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Why Fox News viewers don't like Mitt Romney: 4 theories
Iowa Republicans are already partial to Gingrich, but Hawkeye State conservatives who get their news from Fox are especially likely to favor Newt over Mitt
 
Among Iowa Republicans who get most of their news from Fox, only 12 percent prefer Mitt Romney, while Newt Gingrich claims nearly 50 percent, according to a recent poll.
Among Iowa Republicans who get most of their news from Fox, only 12 percent prefer Mitt Romney, while Newt Gingrich claims nearly 50 percent, according to a recent poll.
Chip Somodevilla/Getty Images

A new CBS/New York Times poll found that nearly 40 percent of Iowa Republicans get most of their updates on current events from Fox News. Among those voters, Newt Gingrich is beating Mitt Romney by a mile. Almost 50 percent of the Fox viewers say they would vote for Gingrich if the Iowa caucuses were held today, while only 12 percent would back Romney. Why the big gap? Here, four theories:

1. Gingrich used to work at Fox
It helps that Newt was "on the Fox payroll," says Prairie Weather. Gingrich only signed off as a well-paid "contributor" when he entered the presidential race, so he's fresh on the minds of Fox's viewers and hosts. That makes him "a made man in the Fox family," while Romney is the outsider trying to push Fox's guy aside.

2. Gingrich loves granting Fox interviews, Romney doesn't
The "Fox News effect" comes down to simple math, says Libby Spencer at The Impolitic. Gingrich has made 52 appearances on the network since entering the race. Herman Cain, another favorite until his recent flurry of sex scandals, was interviewed on Fox 63 times. That Fox love helped Cain do well "until his transgressions were too large for even Fox to spin away." Mitt, on the other hand, was essentially a stranger to Fox until he recently expressed "new interest in deigning to be interviewed there."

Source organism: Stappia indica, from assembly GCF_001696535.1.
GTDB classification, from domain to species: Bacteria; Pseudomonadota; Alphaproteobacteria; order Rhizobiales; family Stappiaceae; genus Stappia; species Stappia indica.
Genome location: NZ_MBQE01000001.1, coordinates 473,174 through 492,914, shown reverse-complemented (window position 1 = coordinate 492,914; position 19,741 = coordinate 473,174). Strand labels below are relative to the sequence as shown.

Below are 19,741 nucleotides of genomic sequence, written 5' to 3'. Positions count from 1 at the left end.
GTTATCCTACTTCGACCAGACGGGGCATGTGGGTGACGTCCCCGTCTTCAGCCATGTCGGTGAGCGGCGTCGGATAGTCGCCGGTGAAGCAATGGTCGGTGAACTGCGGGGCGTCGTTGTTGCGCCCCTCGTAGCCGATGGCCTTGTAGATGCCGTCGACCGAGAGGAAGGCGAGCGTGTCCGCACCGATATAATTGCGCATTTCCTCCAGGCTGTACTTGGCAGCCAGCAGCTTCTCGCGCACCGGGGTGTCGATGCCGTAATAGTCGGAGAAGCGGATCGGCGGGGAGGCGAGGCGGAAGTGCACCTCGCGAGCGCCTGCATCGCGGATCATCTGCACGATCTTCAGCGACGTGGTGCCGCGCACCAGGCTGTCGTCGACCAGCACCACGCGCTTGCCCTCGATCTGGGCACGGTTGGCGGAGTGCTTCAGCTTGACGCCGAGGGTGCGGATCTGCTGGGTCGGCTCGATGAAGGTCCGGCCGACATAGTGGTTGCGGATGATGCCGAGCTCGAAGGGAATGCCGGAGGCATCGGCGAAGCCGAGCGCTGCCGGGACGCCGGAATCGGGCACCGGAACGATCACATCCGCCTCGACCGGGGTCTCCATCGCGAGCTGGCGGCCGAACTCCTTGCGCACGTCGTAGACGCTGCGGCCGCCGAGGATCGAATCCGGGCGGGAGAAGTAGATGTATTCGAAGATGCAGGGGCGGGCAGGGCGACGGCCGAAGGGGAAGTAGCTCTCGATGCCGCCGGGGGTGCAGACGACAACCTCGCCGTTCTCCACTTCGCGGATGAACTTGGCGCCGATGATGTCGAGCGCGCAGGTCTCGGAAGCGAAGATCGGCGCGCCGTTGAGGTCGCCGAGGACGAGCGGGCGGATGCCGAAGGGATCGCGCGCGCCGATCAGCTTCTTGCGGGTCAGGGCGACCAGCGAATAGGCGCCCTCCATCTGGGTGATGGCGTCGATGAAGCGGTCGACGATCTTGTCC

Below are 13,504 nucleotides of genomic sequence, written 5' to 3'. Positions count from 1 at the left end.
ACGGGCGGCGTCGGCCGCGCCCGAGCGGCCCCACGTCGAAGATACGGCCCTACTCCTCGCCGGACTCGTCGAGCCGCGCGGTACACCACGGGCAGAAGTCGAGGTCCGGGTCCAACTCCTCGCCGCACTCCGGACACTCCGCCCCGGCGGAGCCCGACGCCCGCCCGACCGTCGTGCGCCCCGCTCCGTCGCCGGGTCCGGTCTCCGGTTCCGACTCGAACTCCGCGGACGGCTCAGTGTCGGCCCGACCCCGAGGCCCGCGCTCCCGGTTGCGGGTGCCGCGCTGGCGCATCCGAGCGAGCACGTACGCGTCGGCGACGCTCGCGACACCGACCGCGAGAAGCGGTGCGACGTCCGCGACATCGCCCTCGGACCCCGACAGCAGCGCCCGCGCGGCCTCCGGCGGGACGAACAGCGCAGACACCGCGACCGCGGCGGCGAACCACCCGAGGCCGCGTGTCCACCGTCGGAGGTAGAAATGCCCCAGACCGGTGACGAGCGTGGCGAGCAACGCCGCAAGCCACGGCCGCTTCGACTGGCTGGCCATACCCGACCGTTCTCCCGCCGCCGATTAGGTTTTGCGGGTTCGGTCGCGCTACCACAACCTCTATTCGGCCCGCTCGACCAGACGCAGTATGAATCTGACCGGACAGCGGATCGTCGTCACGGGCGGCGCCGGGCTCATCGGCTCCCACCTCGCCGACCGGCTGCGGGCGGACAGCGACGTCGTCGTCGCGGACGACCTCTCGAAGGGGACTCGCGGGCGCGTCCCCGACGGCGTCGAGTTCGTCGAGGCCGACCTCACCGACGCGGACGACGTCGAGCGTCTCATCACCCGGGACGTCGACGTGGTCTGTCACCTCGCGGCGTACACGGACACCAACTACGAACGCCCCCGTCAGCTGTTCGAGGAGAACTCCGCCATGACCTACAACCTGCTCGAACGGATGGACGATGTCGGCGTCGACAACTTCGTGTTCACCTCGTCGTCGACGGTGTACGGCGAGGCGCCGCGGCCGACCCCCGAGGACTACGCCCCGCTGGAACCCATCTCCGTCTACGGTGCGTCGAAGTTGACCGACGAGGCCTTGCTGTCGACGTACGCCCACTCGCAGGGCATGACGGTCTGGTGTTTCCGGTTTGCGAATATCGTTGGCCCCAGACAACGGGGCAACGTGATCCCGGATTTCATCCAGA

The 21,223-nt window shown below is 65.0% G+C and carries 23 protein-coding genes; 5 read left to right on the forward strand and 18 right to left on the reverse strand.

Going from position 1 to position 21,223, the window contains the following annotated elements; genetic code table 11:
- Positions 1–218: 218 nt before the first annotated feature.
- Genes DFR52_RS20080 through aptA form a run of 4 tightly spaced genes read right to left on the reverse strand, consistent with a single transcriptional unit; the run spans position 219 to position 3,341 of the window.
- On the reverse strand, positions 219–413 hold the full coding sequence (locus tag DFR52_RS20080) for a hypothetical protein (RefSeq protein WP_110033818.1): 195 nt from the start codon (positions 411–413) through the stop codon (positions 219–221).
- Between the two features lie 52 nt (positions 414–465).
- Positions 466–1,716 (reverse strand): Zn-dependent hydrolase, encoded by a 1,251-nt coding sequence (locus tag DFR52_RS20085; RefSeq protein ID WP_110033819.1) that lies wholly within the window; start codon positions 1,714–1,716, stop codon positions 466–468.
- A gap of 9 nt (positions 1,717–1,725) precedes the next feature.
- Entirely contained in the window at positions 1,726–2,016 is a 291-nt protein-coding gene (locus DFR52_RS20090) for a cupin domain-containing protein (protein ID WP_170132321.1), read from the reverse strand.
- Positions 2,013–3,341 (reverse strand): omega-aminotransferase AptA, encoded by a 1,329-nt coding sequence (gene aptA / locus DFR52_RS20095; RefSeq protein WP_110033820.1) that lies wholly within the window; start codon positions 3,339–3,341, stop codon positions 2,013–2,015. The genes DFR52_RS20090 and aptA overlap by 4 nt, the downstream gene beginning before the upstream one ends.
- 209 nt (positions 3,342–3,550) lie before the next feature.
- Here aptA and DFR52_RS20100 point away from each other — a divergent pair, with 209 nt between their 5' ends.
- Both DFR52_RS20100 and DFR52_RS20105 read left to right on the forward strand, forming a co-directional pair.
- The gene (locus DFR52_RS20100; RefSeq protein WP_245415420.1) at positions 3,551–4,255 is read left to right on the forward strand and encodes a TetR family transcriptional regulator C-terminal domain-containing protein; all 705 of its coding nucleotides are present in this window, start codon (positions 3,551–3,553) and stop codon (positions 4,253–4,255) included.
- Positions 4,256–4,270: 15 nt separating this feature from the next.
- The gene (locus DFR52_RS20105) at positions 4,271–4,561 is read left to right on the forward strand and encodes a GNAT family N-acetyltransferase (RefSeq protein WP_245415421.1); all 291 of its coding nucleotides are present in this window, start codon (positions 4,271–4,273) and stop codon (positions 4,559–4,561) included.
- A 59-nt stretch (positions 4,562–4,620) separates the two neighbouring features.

3. Romney dropped the ball
"Mitt Romney has done a great job of nailing down support from wealthy donors," says Jed Lewison at Daily Kos, "and he's got a virtual monopoly on support from the GOP establishment." But he seems to have overlooked the need to "reach the people who actually vote." Fox is a ready-made megaphone for Republican leaders like him. "The question is: Will he be able to take advantage of it?"

4. It's the debates, stupid
Fox viewers' preference for Gingrich might be connected to another factor fueling his popularity, says Don Surber at the Charleston, W.V., Daily News. Seven in 10 of the Republicans polled — a crowd that obviously includes many Fox viewers — had watched some of the recent televised showdowns among the GOP candidates. "This shows the power of the televised debates," in which Gingrich has really shined. 

 

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